Greta: if you see it, you need to close the computer or turn over the phone or turn off the tablet, walk away, and come talk to me. So just real simple steps. And um if you feel like you can’t have that conversation on your own – because some parents they feel like, oh I wouldn’t know what to say, I’d get so flustered – there are books, for example there’s a book called Good Pictures Bad Pictures. That’s a great book to read with young kids. Read it first. You’re the parent. Read it first, decide what parts of it you want to share with your kids. Cuz you might not be ready to share all of it, or there might be some things that you want to change the language on. And then read that with your kids if you can’t have the conversation on your own. And then as your kids get older, this is really critical: you can’t like stop having the conversation. You can’t think, oh I did it when they were little. They know what it is, we’re all done now, I put some parental controls on their phone, and we’re fine, we’re all done now. You need to keep talking about it. And you actually need to broaden the conversation. So you need to start talking about things that they might encounter as middle schoolers or high schoolers. Things like how do you respond if someone were to ask you for a nude photo, or to send you one. What do you do? So many parents don’t even think that’s a conversation they should be having with their middle schoolers, but it is.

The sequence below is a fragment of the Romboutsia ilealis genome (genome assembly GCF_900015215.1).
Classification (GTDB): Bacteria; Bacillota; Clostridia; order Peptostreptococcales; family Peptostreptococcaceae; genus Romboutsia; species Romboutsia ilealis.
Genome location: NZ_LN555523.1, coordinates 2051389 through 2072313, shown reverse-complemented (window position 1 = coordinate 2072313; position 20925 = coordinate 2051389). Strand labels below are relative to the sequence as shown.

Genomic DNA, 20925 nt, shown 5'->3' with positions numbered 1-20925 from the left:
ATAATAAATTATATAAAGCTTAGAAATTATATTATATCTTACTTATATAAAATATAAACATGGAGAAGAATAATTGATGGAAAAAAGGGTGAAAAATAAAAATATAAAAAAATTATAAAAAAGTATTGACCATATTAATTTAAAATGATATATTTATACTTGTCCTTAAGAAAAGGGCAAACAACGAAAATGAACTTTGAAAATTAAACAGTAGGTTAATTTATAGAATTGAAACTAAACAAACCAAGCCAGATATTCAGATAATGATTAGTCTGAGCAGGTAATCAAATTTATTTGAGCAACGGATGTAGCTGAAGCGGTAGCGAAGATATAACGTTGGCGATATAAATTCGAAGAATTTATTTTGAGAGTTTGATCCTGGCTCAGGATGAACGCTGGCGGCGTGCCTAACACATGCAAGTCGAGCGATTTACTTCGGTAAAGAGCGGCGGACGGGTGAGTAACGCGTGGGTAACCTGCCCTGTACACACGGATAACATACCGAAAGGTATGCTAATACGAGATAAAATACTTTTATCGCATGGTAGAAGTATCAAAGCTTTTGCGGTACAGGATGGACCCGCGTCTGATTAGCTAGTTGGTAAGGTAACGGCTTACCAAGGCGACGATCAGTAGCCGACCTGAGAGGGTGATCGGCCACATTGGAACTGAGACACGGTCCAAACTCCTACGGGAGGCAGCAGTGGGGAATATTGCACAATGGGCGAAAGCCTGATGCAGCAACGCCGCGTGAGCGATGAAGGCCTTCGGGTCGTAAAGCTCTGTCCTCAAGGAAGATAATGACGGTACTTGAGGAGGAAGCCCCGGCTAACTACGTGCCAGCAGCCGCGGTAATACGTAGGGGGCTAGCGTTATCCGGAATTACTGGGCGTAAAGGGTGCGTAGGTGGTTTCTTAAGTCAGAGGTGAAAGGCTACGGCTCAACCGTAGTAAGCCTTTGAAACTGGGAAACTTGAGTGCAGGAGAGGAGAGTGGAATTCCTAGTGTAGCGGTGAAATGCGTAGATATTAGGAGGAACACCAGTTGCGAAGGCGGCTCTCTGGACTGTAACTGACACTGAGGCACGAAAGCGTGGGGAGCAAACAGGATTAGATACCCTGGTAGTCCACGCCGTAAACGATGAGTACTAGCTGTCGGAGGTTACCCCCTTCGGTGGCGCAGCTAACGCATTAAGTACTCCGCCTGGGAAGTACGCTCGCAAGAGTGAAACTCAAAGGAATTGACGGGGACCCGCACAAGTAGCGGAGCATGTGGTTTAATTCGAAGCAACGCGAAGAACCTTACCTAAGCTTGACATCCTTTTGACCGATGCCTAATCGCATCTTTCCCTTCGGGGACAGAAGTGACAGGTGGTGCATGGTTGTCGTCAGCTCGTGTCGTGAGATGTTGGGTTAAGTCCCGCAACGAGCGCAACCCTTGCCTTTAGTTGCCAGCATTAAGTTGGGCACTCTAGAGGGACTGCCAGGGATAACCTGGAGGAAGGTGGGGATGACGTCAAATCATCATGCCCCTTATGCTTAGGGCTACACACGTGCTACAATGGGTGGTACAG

Melissa: especially as homeschool moms. “My kids are with me practically all the time,” right? Church, co op, music lessons – that’s kind of all they do outside of our four walls. And yet that does not mean that my homeschooled, conservative family, country kids are not going to be faced with those kinds of questions. Because those kinds of things can happen at youth Bible study!